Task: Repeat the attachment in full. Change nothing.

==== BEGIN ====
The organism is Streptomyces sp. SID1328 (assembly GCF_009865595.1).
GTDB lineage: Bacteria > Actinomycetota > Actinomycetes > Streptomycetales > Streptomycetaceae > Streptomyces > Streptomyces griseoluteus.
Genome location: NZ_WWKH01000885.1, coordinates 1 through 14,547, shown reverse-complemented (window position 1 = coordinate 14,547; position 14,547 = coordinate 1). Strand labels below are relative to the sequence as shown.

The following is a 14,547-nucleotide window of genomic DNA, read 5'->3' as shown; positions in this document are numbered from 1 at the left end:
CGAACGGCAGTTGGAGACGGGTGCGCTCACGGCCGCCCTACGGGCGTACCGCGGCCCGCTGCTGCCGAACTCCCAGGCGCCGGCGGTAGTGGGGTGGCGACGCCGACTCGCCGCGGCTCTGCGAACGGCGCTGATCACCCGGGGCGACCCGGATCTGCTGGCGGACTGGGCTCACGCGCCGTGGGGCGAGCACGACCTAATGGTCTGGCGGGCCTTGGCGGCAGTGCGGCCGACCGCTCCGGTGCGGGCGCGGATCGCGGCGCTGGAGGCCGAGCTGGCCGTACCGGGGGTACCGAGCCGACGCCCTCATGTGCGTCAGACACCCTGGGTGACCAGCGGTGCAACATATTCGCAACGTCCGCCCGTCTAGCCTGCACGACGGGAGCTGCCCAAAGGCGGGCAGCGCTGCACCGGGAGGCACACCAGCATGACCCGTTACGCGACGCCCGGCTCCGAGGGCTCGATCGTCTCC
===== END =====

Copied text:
The organism is Streptomyces sp. SID1328 (assembly GCF_009865595.1).
GTDB lineage: Bacteria > Actinomycetota > Actinomycetes > Streptomycetales > Streptomycetaceae > Streptomyces > Streptomyces griseoluteus.
Genome location: NZ_WWKH01000885.1, coordinates 1 through 14,547, shown reverse-complemented (window position 1 = coordinate 14,547; position 14,547 = coordinate 1). Strand labels below are relative to the sequence as shown.

The following is a 14,547-nucleotide window of genomic DNA, read 5'->3' as shown; positions in this document are numbered from 1 at the left end:
CGAACGGCAGTTGGAGACGGGTGCGCTCACGGCCGCCCTACGGGCGTACCGCGGCCCGCTGCTGCCGAACTCCCAGGCGCCGGCGGTAGTGGGGTGGCGACGCCGACTCGCCGCGGCTCTGCGAACGGCGCTGATCACCCGGGGCGACCCGGATCTGCTGGCGGACTGGGCTCACGCGCCGTGGGGCGAGCACGACCTAATGGTCTGGCGGGCCTTGGCGGCAGTGCGGCCGACCGCTCCGGTGCGGGCGCGGATCGCGGCGCTGGAGGCCGAGCTGGCCGTACCGGGGGTACCGAGCCGACGCCCTCATGTGCGTCAGACACCCTGGGTGACCAGCGGTGCAACATATTCGCAACGTCCGCCCGTCTAGCCTGCACGACGGGAGCTGCCCAAAGGCGGGCAGCGCTGCACCGGGAGGCACACCAGCATGACCCGTTACGCGACGCCCGGCTCCGAGGGCTCGATCGTCTCC